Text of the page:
Green leader Eamon Ryan has told his party's online national convention that Government will spend at least €1 million each day on walking and cycling infrastructure.

He said there is an ambition too to target three quarters of the retrofitting budget at low income and social housing.

"Reflecting back on the last year there are signs of such hope despite the hard times. For the most part we pulled together and acted in social solidarity to try and keep the virus at bay," he told party members.

Mr Ryan admitted the Government faces a challenge to get the balance right between saving lives and protecting livelihoods.

"No doubt we have made mistakes, and in all likelihood we will not get everything right in all the hard calls ahead but I still have faith in our people and our public administration and democratic system to get us through," he said.

The Green Party leader said Covid-19 had reminded everyone that "we are not immune to threats that come from stress to our natural world".

He called on people to show the same urgency as they did during the pandemic in the response to the climate and biodiversity crisis.

"In this bigger crisis there is no vaccine or recovery plan that can protect us. We have to act now, and I am confident that the Irish people and our Government will be up to it," he said.

Mr Ryan described the establishment of a commission on the future of media as one of the most important tasks that the Government has to undertake.

"Our media are losing out as all advertising revenue is directed to online platforms," he said.

Earlier, Green Party Deputy Leader Catherine Martin said the pandemic was testing the resilience of people like never before.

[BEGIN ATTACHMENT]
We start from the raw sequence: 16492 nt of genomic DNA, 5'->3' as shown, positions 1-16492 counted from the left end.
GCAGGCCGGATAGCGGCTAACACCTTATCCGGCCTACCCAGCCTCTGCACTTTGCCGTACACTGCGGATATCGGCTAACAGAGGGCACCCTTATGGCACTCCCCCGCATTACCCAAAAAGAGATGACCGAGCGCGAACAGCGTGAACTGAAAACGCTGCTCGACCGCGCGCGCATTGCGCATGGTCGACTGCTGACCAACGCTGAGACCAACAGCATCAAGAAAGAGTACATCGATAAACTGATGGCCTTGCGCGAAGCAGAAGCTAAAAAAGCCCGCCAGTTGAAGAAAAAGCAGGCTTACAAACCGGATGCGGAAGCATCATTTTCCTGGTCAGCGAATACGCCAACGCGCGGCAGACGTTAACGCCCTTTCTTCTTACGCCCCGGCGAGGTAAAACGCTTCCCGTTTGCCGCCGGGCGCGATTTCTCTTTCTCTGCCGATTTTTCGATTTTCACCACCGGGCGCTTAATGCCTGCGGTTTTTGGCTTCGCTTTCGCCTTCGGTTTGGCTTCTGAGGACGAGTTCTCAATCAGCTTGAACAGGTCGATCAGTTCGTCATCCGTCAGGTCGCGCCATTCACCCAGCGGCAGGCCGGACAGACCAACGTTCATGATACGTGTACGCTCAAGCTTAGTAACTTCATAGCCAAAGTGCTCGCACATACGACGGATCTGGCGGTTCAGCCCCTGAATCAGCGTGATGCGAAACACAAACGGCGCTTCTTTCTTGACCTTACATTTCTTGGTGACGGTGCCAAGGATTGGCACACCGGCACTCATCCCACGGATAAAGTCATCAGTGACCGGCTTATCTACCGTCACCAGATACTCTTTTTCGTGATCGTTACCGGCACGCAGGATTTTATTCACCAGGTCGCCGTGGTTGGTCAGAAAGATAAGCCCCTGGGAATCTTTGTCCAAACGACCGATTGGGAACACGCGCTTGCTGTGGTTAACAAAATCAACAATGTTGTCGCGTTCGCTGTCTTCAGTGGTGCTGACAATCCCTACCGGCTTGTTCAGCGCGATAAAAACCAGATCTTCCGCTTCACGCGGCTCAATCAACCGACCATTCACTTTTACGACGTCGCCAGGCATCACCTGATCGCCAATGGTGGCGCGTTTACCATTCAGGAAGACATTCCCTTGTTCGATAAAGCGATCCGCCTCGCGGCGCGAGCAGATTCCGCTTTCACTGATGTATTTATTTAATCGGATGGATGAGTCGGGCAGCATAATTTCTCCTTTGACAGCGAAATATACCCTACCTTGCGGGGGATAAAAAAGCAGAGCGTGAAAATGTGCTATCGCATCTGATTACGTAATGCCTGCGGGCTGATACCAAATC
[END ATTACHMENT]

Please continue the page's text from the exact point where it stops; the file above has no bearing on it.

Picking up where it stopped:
She said it was important to have robust debate and question decisions but now was not the time for any political opportunism.

"Just like the challenge of Brexit has brought cross party consensus and support, it is crucial that there is a unified approach to tackling the virus," she said.

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Tension over restrictions is at the heart of Government

The Green Party was today debating and reviewing its first 100 days in Government.

The convention was due to be held in Donegal last summer but had to be rescheduled due to the pandemic.

Minister of State at the Department of Agriculture Pippa Hackett earlier said it will be a challenge to convince farmers to change their approach.

She told the Green Party convention that farmers are being asked in some ways to turn back the clock and to make their land less productive and this will be difficult.

Meanwhile, Green Party MEP Grace O'Sullivan expressed disappointment at the failure of a motion, tabled by herself and MEP Ciarán Cuffe at the convention, which would have allowed for joint leadership of the Green Party in Ireland.

The motion, which needed a two thirds majority to pass, was defeated by four votes.